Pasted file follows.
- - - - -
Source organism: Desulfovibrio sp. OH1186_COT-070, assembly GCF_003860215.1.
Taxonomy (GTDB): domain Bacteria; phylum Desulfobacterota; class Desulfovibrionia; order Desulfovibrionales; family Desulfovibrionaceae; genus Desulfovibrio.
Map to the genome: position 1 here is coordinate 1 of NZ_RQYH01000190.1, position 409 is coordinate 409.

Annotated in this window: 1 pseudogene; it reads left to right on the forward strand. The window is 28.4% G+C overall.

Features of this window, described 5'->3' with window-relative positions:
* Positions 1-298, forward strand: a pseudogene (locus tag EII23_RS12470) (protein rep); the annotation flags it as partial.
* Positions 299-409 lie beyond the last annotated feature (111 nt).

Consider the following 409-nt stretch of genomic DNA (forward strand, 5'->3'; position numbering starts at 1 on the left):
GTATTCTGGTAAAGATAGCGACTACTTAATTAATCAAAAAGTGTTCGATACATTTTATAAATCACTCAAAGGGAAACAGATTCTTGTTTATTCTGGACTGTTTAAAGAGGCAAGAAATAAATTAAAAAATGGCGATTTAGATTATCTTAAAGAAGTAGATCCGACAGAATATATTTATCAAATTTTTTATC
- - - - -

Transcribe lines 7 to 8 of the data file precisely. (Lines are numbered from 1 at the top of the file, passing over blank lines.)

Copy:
* Positions 299-409 lie beyond the last annotated feature (111 nt).

Consider the following 409-nt stretch of genomic DNA (forward strand, 5'->3'; position numbering starts at 1 on the left):